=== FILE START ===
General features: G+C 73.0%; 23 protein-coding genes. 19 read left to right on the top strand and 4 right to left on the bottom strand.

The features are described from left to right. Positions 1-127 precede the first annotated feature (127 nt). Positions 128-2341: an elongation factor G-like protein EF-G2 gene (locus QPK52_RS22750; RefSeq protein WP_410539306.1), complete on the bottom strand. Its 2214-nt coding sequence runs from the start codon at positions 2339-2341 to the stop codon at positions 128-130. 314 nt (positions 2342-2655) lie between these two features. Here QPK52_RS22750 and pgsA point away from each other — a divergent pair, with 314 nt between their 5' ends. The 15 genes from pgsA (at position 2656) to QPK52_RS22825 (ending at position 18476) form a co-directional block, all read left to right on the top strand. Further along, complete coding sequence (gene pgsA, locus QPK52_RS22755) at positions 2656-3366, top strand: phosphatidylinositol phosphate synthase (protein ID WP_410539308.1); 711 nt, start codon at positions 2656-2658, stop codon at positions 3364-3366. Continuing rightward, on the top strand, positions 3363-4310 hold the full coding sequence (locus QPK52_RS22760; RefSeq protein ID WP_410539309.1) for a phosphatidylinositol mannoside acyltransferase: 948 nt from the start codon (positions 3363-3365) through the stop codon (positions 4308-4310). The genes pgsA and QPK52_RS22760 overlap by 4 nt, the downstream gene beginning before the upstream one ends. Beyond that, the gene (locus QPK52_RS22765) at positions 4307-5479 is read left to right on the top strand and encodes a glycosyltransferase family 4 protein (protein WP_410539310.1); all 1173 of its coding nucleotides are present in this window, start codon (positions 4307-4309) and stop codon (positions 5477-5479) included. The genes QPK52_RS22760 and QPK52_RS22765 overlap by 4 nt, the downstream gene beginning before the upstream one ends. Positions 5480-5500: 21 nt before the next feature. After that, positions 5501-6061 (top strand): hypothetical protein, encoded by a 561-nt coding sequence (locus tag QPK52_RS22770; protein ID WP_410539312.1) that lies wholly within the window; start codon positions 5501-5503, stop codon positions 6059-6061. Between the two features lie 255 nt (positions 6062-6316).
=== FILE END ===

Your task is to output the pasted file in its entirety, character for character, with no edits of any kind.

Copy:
General features: G+C 73.0%; 23 protein-coding genes. 19 read left to right on the top strand and 4 right to left on the bottom strand.

The features are described from left to right. Positions 1-127 precede the first annotated feature (127 nt). Positions 128-2341: an elongation factor G-like protein EF-G2 gene (locus QPK52_RS22750; RefSeq protein WP_410539306.1), complete on the bottom strand. Its 2214-nt coding sequence runs from the start codon at positions 2339-2341 to the stop codon at positions 128-130. 314 nt (positions 2342-2655) lie between these two features. Here QPK52_RS22750 and pgsA point away from each other — a divergent pair, with 314 nt between their 5' ends. The 15 genes from pgsA (at position 2656) to QPK52_RS22825 (ending at position 18476) form a co-directional block, all read left to right on the top strand. Further along, complete coding sequence (gene pgsA, locus QPK52_RS22755) at positions 2656-3366, top strand: phosphatidylinositol phosphate synthase (protein ID WP_410539308.1); 711 nt, start codon at positions 2656-2658, stop codon at positions 3364-3366. Continuing rightward, on the top strand, positions 3363-4310 hold the full coding sequence (locus QPK52_RS22760; RefSeq protein ID WP_410539309.1) for a phosphatidylinositol mannoside acyltransferase: 948 nt from the start codon (positions 3363-3365) through the stop codon (positions 4308-4310). The genes pgsA and QPK52_RS22760 overlap by 4 nt, the downstream gene beginning before the upstream one ends. Beyond that, the gene (locus QPK52_RS22765) at positions 4307-5479 is read left to right on the top strand and encodes a glycosyltransferase family 4 protein (protein WP_410539310.1); all 1173 of its coding nucleotides are present in this window, start codon (positions 4307-4309) and stop codon (positions 5477-5479) included. The genes QPK52_RS22760 and QPK52_RS22765 overlap by 4 nt, the downstream gene beginning before the upstream one ends. Positions 5480-5500: 21 nt before the next feature. After that, positions 5501-6061 (top strand): hypothetical protein, encoded by a 561-nt coding sequence (locus tag QPK52_RS22770; protein ID WP_410539312.1) that lies wholly within the window; start codon positions 5501-5503, stop codon positions 6059-6061. Between the two features lie 255 nt (positions 6062-6316).